WESTMINSTER, Colo. -- Sometimes it feels like a parent's job is taxi driver, shuttling kids from one appointment to the next. But what if you could combine appointments -- such as doctor and dental -- into one?
That's the idea behind a five-year project to integrate dental hygienists into 15 Colorado medical practices.
At St. Anthony North Health Campus, everything looked normal about Elena Thomas' 18-month checkup until the very end, when she and her mother, Shawn Thomas, walked out of the doctor's office and down the hall to the next appointment with the dental hygienist.
“It’s just so easy. You don’t have to go anywhere else. He’s right here. It’s just so convenient,” said Thomas.
In 2015, Delta Dental of Colorado launched the Colorado Medical-Dental Integration (CO MDI) Project, the first in the U.S. to provide dental hygiene services in medical practices,
"I do teeth cleanings. I do X-rays, exams, sealants and fluorides," said Terrill Graden, a dental hygienist who can then refer children to a dentist if there are any oral health concerns.
The idea is to expand access to dental care in Colorado, where one in seven children will have untreated cavities by the time they reach kindergarten.
"Cavities is the number one childhood disease," said Lisa Konen, with the Delta Dental of Colorado Foundation. "Cavities are one of the top reasons children miss school and visit emergency rooms."
Konen said many parents won't miss a doctor's visit or vaccination, but they will skip the dentist, even though cavities can spread from baby teeth to adult.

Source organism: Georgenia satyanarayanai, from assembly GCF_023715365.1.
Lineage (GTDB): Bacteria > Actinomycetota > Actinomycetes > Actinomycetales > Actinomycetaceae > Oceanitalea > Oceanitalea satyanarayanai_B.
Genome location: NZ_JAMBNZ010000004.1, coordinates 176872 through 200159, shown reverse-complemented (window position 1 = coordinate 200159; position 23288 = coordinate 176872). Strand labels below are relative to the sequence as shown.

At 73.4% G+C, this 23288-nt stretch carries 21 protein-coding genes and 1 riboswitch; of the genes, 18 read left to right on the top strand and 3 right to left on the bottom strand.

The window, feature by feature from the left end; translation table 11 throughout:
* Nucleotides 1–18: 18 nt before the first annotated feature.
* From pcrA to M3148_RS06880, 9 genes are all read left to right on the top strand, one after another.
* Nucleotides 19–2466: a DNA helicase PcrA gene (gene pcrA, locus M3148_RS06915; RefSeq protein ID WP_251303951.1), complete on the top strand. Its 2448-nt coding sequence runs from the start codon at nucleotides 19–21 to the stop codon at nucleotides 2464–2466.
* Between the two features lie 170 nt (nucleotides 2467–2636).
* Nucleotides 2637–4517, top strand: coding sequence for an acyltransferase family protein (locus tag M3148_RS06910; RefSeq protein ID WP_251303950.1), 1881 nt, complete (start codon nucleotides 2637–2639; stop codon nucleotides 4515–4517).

"It’s hard for a working family, a working mother, to get their kids into those practices," said Konen. "It’s just one extra appointment, and so sometimes, that’s the one that they will leave off."
The project has been so successful that the foundation is expanding, especially to rural areas, so-called "dental deserts," where access to oral health care is limited.
"In Colorado, we will be releasing funding for more clinics to be able to adopt this practice. As well, it’s becoming a national model and other states are going to adopt it," said Konen.
And for busy moms, like Thomas, it's a no-brainer, killing two birds with one stone to give her daughter a healthy start.
"It's just one less place you have to go," she said. "It's really important. I don't want her to have any cavities."
Since this project started in 2015, they have seen more than 30,000 patients.
For a full list of the Colorado Medical-Dental Integration Project grantees, click here.
To see the clinics currently offering services, click here.